26. Velocity173

    Velocity173 Final Approach

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    Why didn’t you report the condition in the first place? Sleep Apnea slip your mind?
     
  27. Matthew

    Matthew Touchdown! Greaser!

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    It's up to the sleep doc now, but if the study shows <5 then yeah, you have apneas, but you might not have a sleep apnea diagnosis (unless he writes it up that way). At <5 you would be in the normal range. I'm not sure there really is a mild, moderate, severe diagnosis, it's either OSA or it isn't.

    Weight loss will help. If you have an OSA diagnosis then make a lot of lifestyle changes and get another sleep study that shows <5 AHI, your OSA is gone.

    edit:

    And there is such a thing as CSA (central sleep apnea) and that's a whole nuther situation.
     
  28. Fearless Tower

    Fearless Tower Touchdown! Greaser!

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    First off, if you have a sleep study saying no OSA and show that to the FAA to avoid an SI, but are still collecting disability for OSA from the VA, that is disingenuous and I would fully expect the FAA and the VA to hammer you.

    Hopefully Bruce or another AME will chime in on how painful it is to clear the diagnosis. That seems to be right way to do it.
     
  29. Like I admitted in my OP, when I retired I follower the VSO's lead and went for everything and saw what stuck. Not the best move, when I got the OSA diagnosis which was well after initial VA awards, which I reported, I did nor bring it up to my AME just continued "previously reported, no changes". A huge error in judgement which I would like to rectify before it bites me in the ass. Reality is I did meet the VA criteria for OSA back then (just barely) but I maintain a solid fitness regimen, no weight gain, eat right the whole nine and it may have gotten better. if the sleep doc says no OSA, I have no issue going back to the VA and telling them. I was told (not confirmed) that due to my age, VA will not reverse an award at this point, but no issue telling them.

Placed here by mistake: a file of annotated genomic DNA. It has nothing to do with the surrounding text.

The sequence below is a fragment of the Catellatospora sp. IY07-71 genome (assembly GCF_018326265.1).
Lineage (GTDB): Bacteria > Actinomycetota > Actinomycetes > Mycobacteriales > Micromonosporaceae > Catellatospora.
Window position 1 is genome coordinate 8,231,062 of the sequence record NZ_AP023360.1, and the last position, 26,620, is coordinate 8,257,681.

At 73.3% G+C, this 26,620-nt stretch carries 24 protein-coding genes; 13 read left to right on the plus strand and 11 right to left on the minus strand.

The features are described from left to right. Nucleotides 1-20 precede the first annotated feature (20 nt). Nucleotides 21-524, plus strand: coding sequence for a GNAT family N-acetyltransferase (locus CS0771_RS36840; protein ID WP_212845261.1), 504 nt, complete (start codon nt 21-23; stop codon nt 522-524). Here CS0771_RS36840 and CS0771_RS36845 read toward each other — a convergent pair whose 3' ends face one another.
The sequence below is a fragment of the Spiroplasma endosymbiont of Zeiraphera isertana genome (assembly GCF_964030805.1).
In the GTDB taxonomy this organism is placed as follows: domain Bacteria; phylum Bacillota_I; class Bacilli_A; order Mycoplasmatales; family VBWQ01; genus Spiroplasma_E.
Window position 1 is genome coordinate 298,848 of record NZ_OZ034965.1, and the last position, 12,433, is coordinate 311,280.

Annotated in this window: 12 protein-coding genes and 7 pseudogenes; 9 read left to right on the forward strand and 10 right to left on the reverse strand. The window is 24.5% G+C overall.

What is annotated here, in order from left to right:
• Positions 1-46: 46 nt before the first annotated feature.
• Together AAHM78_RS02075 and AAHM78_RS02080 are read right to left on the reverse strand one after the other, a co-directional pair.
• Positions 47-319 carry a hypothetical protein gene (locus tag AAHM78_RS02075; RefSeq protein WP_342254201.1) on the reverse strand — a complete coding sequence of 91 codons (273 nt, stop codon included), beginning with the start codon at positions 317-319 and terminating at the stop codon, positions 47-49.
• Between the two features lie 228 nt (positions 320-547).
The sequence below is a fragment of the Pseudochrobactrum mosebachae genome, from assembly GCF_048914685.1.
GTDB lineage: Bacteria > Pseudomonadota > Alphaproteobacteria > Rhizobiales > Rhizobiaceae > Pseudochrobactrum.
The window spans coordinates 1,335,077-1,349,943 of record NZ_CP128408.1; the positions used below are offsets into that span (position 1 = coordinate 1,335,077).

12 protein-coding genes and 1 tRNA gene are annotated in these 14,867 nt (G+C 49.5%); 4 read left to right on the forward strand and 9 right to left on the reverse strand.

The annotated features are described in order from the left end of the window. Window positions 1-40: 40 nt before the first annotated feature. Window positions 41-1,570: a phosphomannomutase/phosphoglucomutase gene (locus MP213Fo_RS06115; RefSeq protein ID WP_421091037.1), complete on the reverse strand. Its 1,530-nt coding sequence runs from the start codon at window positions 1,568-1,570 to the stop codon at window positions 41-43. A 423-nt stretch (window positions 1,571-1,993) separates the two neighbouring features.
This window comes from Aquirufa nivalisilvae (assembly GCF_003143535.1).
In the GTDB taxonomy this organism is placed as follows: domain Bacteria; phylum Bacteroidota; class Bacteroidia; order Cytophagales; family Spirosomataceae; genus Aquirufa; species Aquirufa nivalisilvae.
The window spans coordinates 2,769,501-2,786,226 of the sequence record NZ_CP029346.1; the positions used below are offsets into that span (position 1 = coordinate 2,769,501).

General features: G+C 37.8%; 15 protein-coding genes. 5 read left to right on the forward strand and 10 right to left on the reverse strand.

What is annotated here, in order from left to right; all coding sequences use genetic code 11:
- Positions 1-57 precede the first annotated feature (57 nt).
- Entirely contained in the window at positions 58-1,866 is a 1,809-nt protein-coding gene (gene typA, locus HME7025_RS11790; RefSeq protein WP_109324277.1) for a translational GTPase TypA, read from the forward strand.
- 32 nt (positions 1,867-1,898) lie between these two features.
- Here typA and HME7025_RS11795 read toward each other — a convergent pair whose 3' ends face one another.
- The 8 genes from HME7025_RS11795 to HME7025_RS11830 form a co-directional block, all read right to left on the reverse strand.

30. Let me be CLEAR, I have ZERO issue with going back to the VA and telling them, I no longer have OSA, if that is the case. My initial diagnosis was legit, all I did was submit the sleep study and report to the VA in a claim, they awarded it. My understanding is that OSA can improve or go away, am I wrong? now, I have been told over 55, VA will not reverse award, but I have no idea if that,s true or not.
     
  31. Look Guys, the VA and the FAA are two separate entities with separate requirements. WRT the VA, I did nothing wrong, I reported a condition, was evaluated and awarded a rating legitimately. I FAILED to report to the FAA, that was wrong! And now, i am looking to rectify the situation and get right with the FAA. It appears my condition may have improved which is a huge bonus, but the rules of the VA are different from the FAA and my interest is to get right with the FAA and report all conditions for which I am receiving benefits, and still renew my medical with no interruption so I can pay the bills. Certainly, if they wish, the FAA can hammer me for the not reporting, my hope and understanding from the replies, is they will not if I report on my next visit to the AME. I am getting my ducks ( latest sleep study, report from sleep Doc, etc.) in a row in perpetration. I don't think the VA has any beef as my award was legit. As to reducing my OSA award, I think there are some age and some time thresholds, but I don't know how I fit in that bucket yet
     
  32. Matthew

    Matthew Touchdown! Greaser!

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    OSA can go away. It's a structural thing where throat tissue closes off the airway. Physical changes, like weight loss or surgery, can sometimes lower the incidence of apneas to below the threshold.

    Not sure about the FAA side of things. I think the medical might ask, "Have you ever...". Assuming you don't, now, have OSA you might not have anything to report, but the "have you ever..." part might be the trick. Of course you'll have to mention the visit to the doc and explain the sleep lab and results, so you might need to submit copies of all that.